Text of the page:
Today’s post discusses medicine balls, another useful piece of gear to have available in your home gym.
Thank goodness they don’t make them the way they used to! There’s no need to toss a sand-filled bladder or make your own medicine ball out of animal skins sewn together and filled with sand. In the KISS spirit, don’t bother getting anything with a rope, handle, or anything that’s removable; if, down the road, you find that you’re a real med ball fan, then you can knock yourself out and collect them all! Also, make sure you get one that doesn’t bounce! We can’t say this clearly enough. DO NOT GET A BOUNCY BALL! You will fully appreciate this advice when doing you do your first med ball slam and, quite unexpectedly to those new to “slamming,” a ball weighing anywhere from 4 – 10 pounds does not reverse direction after being slammed with all your might into the floor, giving you a quick and dirty KISS of it’s own! (If you’re curious, you might want to review Newton’s third law of motion.)
- Where to get one: Use your web browser to search “medicine ball” or “med ball” to get an idea of prices. Remember, though, to check out shipping because this can be a killer. Also, call around to sporting goods stores to see if they have them available and in stock. Be sure to ask specifically for a non-bouncy ball!
- Options: You can, with a little ingenuity, make your own medicine ball. One option is to google “making a medicine ball;” lots of entries will pop up. Our directions follow, but please note that many trainers are recommending that homemade medicine balls be filled with alternative fillers such as pea gravel, wood stove pellets, etc. instead of sand (all available at a hardware store). The ball made from the following directions using sand will be quite heavy! (The ball that we made for the photos below ended up weighing in at a heafty 19.6 pounds; although we only used for basic slams, the big guy who lives with one of us uses it for a variety of exercises. If you choose to use sand as fill, consider filling a soccer ball instead of a basketball for your first med ball project. Or, better yet, just buy your first ball, looking for one that weighs in at 10 pounds or less.
Directions for Making Your Very Own Medicine Ball
- Grab an old basketball. (Maybe there’s one in your garage. Although we don’t endorse mugging a neighborhood kid for one, you might check for an abandoned ball near the court at a nearby park at the end of the day. Of course, you can also spring for one at a store like Target; if you get a cheap one and don’t pay shipping, it’ll set you back less than $10.)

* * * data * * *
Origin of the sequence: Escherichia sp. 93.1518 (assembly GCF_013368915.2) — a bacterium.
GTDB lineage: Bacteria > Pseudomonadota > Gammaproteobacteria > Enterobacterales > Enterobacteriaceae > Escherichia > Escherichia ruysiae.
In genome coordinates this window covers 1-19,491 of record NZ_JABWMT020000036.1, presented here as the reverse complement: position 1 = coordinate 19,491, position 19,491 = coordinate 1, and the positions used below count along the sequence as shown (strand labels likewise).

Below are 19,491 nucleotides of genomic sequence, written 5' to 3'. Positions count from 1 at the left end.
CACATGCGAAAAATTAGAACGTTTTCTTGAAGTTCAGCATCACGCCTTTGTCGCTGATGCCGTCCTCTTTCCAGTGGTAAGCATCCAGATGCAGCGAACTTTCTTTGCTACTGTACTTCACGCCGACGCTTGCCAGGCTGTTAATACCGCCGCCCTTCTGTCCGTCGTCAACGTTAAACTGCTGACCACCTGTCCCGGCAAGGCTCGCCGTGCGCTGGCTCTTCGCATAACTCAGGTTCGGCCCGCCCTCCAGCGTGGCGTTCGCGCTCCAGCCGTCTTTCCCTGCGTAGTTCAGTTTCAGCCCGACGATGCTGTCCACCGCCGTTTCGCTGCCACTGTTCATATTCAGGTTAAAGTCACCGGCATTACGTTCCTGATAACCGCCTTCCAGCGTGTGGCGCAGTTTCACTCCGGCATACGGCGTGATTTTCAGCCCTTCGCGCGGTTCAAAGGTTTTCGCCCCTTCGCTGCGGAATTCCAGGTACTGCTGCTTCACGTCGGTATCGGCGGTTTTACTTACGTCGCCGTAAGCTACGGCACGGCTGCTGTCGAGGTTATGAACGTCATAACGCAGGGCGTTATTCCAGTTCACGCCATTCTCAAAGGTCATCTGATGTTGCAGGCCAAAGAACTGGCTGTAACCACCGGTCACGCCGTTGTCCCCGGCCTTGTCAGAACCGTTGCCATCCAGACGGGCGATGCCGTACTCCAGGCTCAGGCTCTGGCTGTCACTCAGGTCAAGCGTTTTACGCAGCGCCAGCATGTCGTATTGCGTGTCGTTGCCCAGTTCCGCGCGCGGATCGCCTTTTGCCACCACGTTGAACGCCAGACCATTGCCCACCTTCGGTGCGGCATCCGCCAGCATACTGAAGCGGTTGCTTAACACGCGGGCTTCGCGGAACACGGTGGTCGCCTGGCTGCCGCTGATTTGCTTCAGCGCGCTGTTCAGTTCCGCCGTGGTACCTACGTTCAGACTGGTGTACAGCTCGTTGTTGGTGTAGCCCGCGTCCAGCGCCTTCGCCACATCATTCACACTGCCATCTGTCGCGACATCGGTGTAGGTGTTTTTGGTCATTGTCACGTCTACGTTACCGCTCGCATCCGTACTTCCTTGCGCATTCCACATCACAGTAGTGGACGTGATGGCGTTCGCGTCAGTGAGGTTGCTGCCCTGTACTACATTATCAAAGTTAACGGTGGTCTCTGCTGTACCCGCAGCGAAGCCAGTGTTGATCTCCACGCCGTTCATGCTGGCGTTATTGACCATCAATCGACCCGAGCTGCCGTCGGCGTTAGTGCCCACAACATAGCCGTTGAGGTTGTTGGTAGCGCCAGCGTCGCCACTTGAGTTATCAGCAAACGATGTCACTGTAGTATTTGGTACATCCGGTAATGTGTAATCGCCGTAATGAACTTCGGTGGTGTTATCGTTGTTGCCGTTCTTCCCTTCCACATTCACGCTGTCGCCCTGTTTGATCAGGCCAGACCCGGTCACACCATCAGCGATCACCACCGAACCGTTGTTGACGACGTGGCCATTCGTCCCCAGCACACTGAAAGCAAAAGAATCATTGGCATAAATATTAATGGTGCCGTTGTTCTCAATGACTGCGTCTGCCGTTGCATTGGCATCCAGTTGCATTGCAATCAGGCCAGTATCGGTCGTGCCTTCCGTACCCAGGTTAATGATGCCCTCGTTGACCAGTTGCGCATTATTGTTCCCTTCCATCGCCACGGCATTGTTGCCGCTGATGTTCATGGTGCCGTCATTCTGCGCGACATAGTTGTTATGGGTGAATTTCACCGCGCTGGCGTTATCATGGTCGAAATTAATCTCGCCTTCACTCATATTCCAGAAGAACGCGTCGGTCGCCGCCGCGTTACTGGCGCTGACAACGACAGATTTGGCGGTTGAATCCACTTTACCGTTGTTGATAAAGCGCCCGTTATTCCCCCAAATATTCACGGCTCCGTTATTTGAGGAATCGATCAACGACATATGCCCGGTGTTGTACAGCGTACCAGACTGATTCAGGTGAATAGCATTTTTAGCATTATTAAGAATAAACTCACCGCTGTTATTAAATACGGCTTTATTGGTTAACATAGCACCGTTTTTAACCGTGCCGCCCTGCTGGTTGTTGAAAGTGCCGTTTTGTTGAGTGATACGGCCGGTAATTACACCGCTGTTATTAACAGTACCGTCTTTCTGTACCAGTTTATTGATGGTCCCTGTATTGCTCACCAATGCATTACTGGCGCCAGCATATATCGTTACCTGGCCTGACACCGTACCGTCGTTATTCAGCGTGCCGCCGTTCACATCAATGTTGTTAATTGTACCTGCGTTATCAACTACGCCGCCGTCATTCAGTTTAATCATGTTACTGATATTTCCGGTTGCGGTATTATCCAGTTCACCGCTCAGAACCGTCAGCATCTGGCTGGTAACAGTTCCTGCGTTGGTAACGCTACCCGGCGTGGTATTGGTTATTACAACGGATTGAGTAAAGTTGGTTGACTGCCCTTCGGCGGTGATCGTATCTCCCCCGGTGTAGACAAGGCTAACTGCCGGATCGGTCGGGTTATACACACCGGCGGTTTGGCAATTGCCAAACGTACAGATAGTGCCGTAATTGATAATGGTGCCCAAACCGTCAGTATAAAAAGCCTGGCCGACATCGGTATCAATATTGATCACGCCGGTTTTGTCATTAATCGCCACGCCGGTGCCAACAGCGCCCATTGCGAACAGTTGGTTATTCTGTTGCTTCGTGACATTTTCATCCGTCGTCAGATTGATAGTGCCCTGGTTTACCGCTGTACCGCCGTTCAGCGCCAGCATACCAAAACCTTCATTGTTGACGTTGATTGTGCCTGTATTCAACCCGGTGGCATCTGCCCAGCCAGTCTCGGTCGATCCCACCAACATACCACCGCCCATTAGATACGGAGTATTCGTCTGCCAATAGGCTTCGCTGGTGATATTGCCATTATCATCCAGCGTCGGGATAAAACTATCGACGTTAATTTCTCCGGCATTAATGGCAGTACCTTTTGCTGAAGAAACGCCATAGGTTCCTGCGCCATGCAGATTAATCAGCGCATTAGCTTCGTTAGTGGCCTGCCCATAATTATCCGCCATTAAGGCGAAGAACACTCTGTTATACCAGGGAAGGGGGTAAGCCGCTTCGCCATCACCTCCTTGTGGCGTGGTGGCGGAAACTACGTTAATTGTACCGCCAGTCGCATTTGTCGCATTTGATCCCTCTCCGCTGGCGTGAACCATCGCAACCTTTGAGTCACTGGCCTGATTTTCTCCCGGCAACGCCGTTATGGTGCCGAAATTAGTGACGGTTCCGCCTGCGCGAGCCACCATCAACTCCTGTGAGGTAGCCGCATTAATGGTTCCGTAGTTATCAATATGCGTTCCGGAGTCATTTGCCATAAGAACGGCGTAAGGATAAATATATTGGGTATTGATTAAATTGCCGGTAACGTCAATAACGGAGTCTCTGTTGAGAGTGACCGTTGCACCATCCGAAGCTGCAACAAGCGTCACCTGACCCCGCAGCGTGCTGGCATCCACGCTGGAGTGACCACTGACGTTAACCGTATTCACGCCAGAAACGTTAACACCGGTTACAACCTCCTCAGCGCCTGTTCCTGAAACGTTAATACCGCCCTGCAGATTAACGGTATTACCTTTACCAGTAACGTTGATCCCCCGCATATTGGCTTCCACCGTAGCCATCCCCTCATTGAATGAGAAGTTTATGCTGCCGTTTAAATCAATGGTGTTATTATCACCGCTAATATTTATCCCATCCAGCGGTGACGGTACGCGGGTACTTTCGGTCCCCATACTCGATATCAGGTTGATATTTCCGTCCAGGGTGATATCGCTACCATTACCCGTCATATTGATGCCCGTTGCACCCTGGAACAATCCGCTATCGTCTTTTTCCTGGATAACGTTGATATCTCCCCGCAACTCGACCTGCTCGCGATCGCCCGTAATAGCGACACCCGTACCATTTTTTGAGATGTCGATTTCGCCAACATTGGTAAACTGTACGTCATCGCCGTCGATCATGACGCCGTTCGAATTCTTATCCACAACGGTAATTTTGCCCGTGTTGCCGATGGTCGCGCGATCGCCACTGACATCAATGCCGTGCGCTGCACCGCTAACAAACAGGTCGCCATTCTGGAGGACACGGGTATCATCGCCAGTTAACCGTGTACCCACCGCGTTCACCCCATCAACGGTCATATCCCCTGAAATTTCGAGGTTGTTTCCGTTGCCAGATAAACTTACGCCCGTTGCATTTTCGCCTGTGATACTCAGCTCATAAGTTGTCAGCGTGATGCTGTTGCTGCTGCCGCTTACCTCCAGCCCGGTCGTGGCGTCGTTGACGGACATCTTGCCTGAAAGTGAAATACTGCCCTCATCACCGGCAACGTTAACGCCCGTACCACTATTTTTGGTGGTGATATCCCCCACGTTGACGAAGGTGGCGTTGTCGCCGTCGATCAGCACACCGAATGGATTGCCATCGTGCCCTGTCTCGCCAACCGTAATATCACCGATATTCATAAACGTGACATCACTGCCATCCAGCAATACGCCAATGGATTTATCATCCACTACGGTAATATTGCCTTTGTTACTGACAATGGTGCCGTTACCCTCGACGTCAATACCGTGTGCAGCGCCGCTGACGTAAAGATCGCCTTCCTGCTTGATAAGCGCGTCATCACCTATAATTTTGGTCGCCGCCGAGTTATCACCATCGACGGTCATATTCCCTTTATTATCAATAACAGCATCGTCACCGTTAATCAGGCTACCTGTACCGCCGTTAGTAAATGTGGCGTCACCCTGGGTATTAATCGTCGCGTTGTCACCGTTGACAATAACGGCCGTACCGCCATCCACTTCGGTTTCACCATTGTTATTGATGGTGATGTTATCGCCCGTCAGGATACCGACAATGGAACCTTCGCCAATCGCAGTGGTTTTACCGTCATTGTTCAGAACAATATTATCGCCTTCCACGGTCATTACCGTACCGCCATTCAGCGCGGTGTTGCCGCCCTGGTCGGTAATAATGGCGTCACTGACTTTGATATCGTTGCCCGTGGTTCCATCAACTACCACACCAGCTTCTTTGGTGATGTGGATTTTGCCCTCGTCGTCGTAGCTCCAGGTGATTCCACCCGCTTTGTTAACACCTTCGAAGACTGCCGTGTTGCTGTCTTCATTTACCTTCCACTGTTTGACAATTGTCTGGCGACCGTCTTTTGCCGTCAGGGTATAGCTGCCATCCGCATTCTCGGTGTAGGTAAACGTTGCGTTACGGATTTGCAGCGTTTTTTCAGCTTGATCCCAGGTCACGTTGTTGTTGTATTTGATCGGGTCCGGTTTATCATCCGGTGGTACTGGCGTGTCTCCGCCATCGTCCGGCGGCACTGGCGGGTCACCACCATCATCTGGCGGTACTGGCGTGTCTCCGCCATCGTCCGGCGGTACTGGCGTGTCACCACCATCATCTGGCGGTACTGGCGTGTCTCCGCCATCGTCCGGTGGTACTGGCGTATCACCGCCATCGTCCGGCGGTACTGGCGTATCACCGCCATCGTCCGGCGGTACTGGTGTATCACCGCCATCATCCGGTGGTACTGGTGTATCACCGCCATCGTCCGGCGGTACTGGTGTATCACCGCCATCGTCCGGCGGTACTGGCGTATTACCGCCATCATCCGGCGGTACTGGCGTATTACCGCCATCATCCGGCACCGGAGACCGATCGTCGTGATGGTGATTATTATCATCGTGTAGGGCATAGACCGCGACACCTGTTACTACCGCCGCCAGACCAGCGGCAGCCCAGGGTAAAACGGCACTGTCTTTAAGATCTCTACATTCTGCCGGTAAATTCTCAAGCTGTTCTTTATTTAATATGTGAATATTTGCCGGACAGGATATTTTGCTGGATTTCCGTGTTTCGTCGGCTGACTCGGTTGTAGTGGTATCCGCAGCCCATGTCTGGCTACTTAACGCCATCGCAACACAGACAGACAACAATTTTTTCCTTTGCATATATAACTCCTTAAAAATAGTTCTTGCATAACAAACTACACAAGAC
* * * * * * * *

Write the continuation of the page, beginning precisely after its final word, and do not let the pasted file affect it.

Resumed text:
- Locate “super glue,” a roll of duct tape, a bag of playground sand, a sand-scooping cup, a funnel, a pair of scissors and a sharp knife. You can actually get everything you need for this project, except for the ball, at your local hardware store. Figure 1.
- Cut small “X” in the b-ball (just large enough for the funnel tip to fit in). Figures 2, 3 and 4.
- Slip the funnel in the hole. (This may require patience, as the ball is also going to be collapsing as the air escapes and you’re trying to jam the funnel in. Just hang in there!) Using the cup and funnel, fill the ball with sand, shaking and rocking the ball back and forth now and then to help the sand settle. Figures 5 and 6.
- When filled, glue the slit and allow to dry. Figure 7.
- Place a piece of tape over the glued slit going along the “equator” of the ball. Figure 8.
- Place another rectangular piece of tape over the slit going along the longitudinal line of the ball. Figure 9.
- Now, wrap that puppy in duct tape. Take your time and cover it well. This job is something you can do while watching TV … take care to cover it completely, overlapping the edges of tape as you wrap. Figure 10.
- NOTE: If you use your ball on rough surfaces (e.g., the garage floor, driveway, etc.), you’ll need to re-wrap it with fresh duct tape now and then. If you see the orange of the ball peeking through, that’s a clue that it’s time to wipe it clean and re-wrap it.
Next up ~ kettlebells and bars.
©Cathy Larripa and Kissworkouts, 2010. Unauthorized use and/or duplication of this material without express and written permission from this blog’s author and/or owner is strictly prohibited. Excerpts and links may be used, provided that full and clear credit is given to Cathy Larripa and KissWorkouts with appropriate and specific direction to the original content.